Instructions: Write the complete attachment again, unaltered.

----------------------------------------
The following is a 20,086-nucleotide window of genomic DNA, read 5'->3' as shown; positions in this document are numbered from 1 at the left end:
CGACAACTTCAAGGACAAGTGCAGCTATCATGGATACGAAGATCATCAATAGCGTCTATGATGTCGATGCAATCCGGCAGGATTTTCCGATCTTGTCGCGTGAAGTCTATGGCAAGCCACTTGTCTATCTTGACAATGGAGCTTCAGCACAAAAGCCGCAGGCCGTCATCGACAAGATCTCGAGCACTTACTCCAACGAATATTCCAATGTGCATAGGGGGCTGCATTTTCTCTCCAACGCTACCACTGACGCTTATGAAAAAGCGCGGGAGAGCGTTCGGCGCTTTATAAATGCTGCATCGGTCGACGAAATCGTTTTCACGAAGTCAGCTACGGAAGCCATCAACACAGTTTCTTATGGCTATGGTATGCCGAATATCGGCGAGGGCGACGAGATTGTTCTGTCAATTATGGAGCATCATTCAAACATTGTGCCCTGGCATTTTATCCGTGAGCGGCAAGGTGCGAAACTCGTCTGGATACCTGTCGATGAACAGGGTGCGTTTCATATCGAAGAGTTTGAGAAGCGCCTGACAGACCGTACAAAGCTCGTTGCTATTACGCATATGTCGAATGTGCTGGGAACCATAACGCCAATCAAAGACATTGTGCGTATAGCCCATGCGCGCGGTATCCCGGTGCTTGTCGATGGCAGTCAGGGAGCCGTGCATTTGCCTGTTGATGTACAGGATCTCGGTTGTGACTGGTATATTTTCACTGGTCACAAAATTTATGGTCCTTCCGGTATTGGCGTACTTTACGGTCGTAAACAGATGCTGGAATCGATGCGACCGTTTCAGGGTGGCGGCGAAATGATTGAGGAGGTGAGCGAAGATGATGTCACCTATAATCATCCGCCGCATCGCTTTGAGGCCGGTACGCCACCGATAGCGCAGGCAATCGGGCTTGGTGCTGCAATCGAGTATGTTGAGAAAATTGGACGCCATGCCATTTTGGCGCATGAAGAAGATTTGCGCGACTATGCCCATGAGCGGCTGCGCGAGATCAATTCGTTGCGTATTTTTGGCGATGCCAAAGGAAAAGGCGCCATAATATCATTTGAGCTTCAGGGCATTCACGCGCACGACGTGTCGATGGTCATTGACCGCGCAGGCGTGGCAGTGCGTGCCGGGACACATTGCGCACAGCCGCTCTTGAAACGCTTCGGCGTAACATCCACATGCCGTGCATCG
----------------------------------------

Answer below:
The following is a 20,086-nucleotide window of genomic DNA, read 5'->3' as shown; positions in this document are numbered from 1 at the left end:
CGACAACTTCAAGGACAAGTGCAGCTATCATGGATACGAAGATCATCAATAGCGTCTATGATGTCGATGCAATCCGGCAGGATTTTCCGATCTTGTCGCGTGAAGTCTATGGCAAGCCACTTGTCTATCTTGACAATGGAGCTTCAGCACAAAAGCCGCAGGCCGTCATCGACAAGATCTCGAGCACTTACTCCAACGAATATTCCAATGTGCATAGGGGGCTGCATTTTCTCTCCAACGCTACCACTGACGCTTATGAAAAAGCGCGGGAGAGCGTTCGGCGCTTTATAAATGCTGCATCGGTCGACGAAATCGTTTTCACGAAGTCAGCTACGGAAGCCATCAACACAGTTTCTTATGGCTATGGTATGCCGAATATCGGCGAGGGCGACGAGATTGTTCTGTCAATTATGGAGCATCATTCAAACATTGTGCCCTGGCATTTTATCCGTGAGCGGCAAGGTGCGAAACTCGTCTGGATACCTGTCGATGAACAGGGTGCGTTTCATATCGAAGAGTTTGAGAAGCGCCTGACAGACCGTACAAAGCTCGTTGCTATTACGCATATGTCGAATGTGCTGGGAACCATAACGCCAATCAAAGACATTGTGCGTATAGCCCATGCGCGCGGTATCCCGGTGCTTGTCGATGGCAGTCAGGGAGCCGTGCATTTGCCTGTTGATGTACAGGATCTCGGTTGTGACTGGTATATTTTCACTGGTCACAAAATTTATGGTCCTTCCGGTATTGGCGTACTTTACGGTCGTAAACAGATGCTGGAATCGATGCGACCGTTTCAGGGTGGCGGCGAAATGATTGAGGAGGTGAGCGAAGATGATGTCACCTATAATCATCCGCCGCATCGCTTTGAGGCCGGTACGCCACCGATAGCGCAGGCAATCGGGCTTGGTGCTGCAATCGAGTATGTTGAGAAAATTGGACGCCATGCCATTTTGGCGCATGAAGAAGATTTGCGCGACTATGCCCATGAGCGGCTGCGCGAGATCAATTCGTTGCGTATTTTTGGCGATGCCAAAGGAAAAGGCGCCATAATATCATTTGAGCTTCAGGGCATTCACGCGCACGACGTGTCGATGGTCATTGACCGCGCAGGCGTGGCAGTGCGTGCCGGGACACATTGCGCACAGCCGCTCTTGAAACGCTTCGGCGTAACATCCACATGCCGTGCATCG